1. Social phenomena that are external to and greater than the individual and that act on and constrain the individual’s behaviour and consciousness.
  2. Because they see large-scale social structures as social facts that are the external cause of individuals’ behaviour.
  3. Meaningful social action.
  4. Empathy, or putting oneself in ‘the shoes’ of another. This allows the researcher to understand the subjective meanings of the actor’s views and experiences.
  5. Verificationism involves collecting evidence with the aim of proving a theory correct. Falsificationism involves attempting to prove a theory is wrong by seeking evidence hat would falsify it.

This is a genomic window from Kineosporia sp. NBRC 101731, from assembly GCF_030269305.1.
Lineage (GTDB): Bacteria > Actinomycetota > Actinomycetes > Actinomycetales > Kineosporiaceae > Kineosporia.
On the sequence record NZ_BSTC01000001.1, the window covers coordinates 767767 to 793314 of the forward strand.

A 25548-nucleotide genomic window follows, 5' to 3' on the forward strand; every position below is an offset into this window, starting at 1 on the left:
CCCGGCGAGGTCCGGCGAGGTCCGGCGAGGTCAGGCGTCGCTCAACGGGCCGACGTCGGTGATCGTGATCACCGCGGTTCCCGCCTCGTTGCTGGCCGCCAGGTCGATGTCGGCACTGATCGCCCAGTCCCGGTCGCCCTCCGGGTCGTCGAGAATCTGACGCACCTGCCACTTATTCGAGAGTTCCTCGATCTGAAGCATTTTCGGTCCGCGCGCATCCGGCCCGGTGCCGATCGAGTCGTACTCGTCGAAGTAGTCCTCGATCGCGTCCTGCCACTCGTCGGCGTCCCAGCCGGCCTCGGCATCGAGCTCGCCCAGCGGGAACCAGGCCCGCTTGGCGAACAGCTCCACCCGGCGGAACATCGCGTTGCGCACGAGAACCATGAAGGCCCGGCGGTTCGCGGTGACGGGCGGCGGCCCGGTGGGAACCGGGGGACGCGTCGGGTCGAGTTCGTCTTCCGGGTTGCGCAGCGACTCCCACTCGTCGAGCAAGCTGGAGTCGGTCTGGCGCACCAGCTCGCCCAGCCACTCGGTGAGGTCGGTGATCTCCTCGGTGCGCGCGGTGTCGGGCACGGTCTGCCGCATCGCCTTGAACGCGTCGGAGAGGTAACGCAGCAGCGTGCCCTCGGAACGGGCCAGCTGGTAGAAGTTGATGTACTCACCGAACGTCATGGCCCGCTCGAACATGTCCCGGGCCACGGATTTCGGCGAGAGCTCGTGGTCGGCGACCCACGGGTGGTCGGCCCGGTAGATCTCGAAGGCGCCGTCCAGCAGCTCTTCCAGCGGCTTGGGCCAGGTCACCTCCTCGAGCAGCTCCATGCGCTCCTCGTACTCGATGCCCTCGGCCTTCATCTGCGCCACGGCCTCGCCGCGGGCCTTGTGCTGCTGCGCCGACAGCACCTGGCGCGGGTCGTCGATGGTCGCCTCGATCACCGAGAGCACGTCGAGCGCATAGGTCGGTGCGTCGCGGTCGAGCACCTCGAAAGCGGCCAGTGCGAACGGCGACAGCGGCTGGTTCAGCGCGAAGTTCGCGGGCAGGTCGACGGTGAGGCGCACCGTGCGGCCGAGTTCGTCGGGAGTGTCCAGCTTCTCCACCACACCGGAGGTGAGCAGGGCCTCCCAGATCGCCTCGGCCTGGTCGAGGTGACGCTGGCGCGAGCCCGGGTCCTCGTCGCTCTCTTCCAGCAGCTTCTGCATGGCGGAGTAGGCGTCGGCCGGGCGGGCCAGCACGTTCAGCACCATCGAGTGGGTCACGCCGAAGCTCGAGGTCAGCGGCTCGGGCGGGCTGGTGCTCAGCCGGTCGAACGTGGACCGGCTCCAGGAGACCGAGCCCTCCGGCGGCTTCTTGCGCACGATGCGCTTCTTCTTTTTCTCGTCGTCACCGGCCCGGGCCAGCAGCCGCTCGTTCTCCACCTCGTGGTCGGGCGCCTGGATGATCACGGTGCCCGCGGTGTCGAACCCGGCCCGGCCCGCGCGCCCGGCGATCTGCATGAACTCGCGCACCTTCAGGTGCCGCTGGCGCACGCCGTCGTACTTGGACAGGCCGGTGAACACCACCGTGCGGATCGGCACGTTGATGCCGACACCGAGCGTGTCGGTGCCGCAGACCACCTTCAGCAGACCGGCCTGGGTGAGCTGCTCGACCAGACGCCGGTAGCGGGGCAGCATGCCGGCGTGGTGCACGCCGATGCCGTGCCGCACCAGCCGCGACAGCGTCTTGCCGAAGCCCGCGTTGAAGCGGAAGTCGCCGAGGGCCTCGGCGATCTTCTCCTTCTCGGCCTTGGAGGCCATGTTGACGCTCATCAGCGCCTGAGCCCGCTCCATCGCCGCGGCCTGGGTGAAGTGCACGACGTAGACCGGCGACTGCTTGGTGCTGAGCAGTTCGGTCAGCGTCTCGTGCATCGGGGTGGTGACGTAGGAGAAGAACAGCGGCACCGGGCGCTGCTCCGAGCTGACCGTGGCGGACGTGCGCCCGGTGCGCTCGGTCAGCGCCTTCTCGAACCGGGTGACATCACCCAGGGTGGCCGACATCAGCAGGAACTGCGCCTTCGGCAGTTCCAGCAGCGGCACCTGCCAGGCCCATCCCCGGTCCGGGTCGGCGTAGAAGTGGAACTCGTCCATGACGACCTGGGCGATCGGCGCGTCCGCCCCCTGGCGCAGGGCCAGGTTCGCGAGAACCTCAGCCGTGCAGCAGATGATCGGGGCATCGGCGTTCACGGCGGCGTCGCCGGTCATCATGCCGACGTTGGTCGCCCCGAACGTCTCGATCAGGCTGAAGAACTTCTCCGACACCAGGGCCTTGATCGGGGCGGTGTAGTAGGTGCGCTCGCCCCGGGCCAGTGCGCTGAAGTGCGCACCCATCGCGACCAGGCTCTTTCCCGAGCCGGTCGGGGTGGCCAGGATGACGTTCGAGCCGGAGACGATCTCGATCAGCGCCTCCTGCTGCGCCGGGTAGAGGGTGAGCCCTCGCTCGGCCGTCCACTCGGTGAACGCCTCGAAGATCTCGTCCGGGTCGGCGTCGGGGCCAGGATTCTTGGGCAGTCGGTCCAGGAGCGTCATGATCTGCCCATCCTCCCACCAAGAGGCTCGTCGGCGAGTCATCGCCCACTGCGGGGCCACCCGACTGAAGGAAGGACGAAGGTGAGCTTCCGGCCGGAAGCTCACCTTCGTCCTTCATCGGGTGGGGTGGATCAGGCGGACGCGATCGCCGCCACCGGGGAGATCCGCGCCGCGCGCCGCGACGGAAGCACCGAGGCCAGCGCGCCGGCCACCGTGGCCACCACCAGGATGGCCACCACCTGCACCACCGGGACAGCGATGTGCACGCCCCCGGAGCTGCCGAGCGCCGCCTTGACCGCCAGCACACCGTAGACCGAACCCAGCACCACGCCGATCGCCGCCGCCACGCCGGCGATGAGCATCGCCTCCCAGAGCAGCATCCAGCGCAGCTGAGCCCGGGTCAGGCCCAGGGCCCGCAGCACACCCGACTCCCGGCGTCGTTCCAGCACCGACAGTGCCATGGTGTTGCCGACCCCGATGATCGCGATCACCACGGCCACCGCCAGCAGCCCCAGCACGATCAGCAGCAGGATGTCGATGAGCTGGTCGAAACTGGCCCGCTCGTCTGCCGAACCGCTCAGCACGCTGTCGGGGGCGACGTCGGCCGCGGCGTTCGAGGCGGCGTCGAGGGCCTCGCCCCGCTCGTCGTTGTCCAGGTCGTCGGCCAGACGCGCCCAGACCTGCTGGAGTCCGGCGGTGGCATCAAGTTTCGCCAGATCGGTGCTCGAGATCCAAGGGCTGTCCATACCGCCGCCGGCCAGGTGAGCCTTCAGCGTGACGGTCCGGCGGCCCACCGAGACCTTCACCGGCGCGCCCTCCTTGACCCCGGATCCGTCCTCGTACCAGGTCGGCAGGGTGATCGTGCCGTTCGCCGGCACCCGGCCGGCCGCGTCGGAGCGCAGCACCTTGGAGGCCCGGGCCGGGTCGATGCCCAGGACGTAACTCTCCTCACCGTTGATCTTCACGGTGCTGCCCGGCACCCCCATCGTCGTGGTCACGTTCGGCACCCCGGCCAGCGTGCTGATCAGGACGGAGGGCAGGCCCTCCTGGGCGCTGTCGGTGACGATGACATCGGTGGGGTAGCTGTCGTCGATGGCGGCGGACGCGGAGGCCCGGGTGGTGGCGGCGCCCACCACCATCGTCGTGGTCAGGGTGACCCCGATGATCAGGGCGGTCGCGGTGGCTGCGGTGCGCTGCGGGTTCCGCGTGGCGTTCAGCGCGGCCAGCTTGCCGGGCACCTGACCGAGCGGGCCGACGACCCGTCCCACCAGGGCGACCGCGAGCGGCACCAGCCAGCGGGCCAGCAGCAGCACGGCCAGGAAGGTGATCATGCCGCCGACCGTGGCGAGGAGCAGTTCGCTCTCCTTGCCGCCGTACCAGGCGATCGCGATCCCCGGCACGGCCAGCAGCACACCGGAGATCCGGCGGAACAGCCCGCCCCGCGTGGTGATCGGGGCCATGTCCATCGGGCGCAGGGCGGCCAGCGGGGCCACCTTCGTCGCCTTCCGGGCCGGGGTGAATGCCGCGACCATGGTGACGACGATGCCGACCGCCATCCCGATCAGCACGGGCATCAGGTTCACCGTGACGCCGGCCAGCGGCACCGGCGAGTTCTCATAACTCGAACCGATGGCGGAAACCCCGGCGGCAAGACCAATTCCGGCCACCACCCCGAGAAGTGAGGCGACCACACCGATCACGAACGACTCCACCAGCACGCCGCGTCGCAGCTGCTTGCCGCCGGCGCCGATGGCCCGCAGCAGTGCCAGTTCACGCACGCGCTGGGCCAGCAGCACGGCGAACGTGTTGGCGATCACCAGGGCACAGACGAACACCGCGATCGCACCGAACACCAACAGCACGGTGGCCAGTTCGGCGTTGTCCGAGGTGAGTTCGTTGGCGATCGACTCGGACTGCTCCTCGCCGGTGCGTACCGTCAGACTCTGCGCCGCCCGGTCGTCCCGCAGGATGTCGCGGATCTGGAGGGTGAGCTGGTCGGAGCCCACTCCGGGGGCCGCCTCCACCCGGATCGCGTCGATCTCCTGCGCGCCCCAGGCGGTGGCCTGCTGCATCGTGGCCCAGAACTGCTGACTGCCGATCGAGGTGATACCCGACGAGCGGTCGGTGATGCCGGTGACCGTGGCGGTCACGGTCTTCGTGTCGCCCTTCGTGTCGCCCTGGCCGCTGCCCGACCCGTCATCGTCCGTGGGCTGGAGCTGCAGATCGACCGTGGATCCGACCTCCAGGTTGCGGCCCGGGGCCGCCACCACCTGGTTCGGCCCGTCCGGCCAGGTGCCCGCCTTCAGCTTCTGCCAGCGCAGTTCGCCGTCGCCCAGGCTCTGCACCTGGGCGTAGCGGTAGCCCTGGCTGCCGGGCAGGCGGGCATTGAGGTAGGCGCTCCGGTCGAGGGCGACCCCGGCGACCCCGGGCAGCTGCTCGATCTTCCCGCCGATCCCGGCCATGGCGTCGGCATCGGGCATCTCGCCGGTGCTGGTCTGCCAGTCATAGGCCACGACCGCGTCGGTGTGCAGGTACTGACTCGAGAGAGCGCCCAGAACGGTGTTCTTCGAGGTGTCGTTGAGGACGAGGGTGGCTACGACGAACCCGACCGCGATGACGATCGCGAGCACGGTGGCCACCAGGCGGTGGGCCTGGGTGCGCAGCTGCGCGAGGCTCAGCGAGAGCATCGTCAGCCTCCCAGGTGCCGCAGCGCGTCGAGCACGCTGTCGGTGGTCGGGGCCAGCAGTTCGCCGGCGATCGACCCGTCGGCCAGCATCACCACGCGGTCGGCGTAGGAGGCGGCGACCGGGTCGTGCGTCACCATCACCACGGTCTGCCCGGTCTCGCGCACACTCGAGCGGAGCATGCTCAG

6. A basic framework of assumptions, principles, methods and techniques set of principles shared by members of a scientific community, telling them what reality is like, what problems to work on and what sorts of answers they should find.
  7. The paradigm defines the questions and in broad terms the answers, and the scientists work out how reach the expected solutions.
  8. Open systems are those in which the researcher cannot control or measure all the relevant variables; in closed systems the researcher can control and measure the variables (e.g. in a laboratory), so can make precise predictions.